Notable Men of Henderson County: Erle Stillwell

By: Dan Gibbs

Some of the architecture in Henderson County dates back to the early 19th century and to the founding of Flat Rock and Hendersonville.  Chanteloupe, the Saluda Cottages, St. Johns in the Wilderness church were all built during this time period.  Architect Erle Stillwell did not appear in Hendersonville until 1913 but he had a major influence on many schools, private homes, and public buildings not only in Hendersonville but throughout North Carolina and many states in the Southeast for the rest of the 20th century. 

Stillwell helped design and build 10 public schools including East Flat Rock Elementary which was a community landmark for most of the 20th century as was the Dana school and Hendersonville High School which is still in use today. He also designed several buildings for Western Carolina Teachers College which is now Western Carolina University.  Stillwell also designed several municipal buildings in Hendersonville including Hendersonville’s City Hall in 1927 and the Citizen’s National Bank Building in 1918.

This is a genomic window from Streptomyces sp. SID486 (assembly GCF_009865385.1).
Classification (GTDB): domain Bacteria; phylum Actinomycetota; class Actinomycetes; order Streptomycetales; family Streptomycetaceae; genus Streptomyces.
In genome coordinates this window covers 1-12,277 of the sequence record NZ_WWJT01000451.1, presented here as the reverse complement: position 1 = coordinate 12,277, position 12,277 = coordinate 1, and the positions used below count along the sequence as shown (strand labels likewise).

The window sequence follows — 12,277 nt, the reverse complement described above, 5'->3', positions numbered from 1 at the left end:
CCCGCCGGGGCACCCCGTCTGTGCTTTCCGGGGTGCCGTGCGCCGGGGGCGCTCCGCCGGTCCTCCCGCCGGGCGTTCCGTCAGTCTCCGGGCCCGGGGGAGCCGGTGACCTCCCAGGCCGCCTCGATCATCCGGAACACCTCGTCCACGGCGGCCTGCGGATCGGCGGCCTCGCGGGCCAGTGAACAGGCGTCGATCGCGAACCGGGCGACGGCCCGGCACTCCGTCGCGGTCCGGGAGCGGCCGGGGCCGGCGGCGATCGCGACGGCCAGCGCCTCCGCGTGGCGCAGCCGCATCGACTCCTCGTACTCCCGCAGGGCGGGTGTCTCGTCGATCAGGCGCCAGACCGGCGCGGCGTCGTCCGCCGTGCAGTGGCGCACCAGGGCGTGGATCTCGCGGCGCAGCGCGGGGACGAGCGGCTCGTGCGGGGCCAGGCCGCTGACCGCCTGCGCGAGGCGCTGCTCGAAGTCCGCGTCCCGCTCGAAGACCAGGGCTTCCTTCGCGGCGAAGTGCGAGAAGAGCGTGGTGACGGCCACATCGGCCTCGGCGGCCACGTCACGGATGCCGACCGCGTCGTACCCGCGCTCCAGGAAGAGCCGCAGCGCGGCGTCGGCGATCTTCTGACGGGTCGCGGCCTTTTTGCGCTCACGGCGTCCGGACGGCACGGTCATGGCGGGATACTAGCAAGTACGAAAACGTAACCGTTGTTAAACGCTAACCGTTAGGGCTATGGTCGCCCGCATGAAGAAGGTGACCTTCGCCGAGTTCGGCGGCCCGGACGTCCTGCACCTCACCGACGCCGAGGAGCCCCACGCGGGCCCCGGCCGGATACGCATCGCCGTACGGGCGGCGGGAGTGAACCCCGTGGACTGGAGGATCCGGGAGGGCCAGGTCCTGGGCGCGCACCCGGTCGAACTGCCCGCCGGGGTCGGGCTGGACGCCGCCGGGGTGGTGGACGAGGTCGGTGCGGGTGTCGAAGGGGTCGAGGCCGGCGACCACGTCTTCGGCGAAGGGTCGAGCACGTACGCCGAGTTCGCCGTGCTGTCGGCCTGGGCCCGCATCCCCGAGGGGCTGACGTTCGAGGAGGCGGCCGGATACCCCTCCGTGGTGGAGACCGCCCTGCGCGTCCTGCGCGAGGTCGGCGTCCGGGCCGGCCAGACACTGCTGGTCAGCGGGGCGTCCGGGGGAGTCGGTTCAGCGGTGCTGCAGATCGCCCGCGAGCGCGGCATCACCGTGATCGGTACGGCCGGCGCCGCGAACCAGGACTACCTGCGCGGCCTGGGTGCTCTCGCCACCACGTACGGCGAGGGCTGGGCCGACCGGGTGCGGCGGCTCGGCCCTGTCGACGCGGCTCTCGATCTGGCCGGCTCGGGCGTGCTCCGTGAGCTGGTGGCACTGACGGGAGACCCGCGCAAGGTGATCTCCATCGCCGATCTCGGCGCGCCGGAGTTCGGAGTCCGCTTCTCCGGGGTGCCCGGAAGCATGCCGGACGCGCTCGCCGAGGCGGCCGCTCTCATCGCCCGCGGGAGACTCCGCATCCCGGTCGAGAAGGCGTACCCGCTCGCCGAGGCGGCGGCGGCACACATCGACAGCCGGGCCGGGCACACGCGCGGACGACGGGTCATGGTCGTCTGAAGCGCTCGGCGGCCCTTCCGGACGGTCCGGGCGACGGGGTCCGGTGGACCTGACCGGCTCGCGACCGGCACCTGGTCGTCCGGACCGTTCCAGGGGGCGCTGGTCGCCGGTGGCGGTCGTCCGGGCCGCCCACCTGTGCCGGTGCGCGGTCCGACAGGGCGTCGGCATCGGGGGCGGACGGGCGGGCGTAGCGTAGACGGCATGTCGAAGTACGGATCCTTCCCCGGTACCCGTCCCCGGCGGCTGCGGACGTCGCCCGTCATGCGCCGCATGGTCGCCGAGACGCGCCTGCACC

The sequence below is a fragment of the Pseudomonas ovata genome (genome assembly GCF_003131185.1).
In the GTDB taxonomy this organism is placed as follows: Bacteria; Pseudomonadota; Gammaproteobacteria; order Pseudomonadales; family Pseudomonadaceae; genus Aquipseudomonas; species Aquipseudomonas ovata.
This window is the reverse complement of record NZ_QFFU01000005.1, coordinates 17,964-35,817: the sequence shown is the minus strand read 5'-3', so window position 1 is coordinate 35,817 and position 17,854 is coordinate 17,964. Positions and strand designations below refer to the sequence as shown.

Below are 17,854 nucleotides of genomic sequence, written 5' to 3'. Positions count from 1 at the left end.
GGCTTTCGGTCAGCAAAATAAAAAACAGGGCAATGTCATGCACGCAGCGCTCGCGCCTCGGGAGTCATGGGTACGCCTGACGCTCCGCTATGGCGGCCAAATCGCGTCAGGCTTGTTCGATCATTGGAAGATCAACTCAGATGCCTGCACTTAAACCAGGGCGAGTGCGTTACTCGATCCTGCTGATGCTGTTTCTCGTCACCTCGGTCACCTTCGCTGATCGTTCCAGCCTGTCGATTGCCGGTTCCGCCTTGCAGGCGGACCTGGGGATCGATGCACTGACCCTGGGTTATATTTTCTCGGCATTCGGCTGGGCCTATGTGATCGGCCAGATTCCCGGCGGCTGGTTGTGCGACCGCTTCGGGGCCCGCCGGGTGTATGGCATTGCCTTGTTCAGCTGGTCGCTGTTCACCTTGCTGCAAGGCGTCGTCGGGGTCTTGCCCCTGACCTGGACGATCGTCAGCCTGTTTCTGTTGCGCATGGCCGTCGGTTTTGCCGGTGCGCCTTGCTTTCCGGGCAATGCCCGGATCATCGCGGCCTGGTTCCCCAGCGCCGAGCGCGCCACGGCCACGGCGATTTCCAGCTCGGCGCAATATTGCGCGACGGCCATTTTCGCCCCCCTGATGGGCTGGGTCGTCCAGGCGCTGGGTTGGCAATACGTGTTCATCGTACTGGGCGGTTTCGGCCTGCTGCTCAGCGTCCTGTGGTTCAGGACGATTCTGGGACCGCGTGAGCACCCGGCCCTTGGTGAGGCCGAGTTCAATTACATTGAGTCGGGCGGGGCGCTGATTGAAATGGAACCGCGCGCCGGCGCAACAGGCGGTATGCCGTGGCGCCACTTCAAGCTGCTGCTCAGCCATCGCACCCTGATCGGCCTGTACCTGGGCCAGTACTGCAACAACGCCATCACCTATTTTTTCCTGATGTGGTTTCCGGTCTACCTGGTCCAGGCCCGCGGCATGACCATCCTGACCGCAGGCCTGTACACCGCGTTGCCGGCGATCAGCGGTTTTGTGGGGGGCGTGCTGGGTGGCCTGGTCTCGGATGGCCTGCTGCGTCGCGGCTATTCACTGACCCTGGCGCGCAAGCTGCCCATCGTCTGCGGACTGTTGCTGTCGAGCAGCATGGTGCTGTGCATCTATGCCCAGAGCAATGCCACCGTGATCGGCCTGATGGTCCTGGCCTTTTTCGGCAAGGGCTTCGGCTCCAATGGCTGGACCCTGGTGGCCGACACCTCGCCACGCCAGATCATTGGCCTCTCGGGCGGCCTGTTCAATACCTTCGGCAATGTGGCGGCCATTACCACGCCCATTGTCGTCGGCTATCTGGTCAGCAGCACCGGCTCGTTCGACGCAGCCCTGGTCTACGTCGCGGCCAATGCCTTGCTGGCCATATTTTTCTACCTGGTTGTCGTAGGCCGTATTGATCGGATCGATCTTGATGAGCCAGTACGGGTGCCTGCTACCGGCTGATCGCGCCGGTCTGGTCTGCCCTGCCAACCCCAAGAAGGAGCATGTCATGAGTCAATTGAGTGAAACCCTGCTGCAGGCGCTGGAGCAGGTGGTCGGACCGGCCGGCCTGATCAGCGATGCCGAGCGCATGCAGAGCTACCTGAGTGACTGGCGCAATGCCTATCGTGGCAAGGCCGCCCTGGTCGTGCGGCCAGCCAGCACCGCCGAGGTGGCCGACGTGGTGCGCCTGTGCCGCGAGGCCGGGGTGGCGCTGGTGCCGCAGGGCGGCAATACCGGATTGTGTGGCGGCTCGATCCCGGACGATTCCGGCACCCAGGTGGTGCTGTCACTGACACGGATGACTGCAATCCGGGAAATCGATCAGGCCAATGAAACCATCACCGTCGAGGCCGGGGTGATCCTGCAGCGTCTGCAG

Stillwell worked with several different styles of architecture as well. Some of the styles he specialized in were Tudor Revival, Neo-Classical, rustic, and Georgian Revival, but where he found his niche was the Art Deco movie theaters he designed. He designed more than 60 movie theaters in North Carolina, South Carolina, Alabama, and Tennessee including The Carolina in Hendersonville. He designed the Carolina Theater three different times as it was twice consumed by fire.          I never really knew who Erle Stillwell was until I started doing some research on The Carolina theater. He left quite the legacy on downtown Hendersonville as many of the buildings still has his stamp on them. Fellow architect William Mitchell wrote a book entitled Buildings as History: The Architecture of Erle Stillwell that covers the career of Stillwell and a magazine article that appeared in Bold Life: It Happens in Hendersonville in the April 30, 2012 issue written by Norm Powers also covers the career of Erle Stillwell.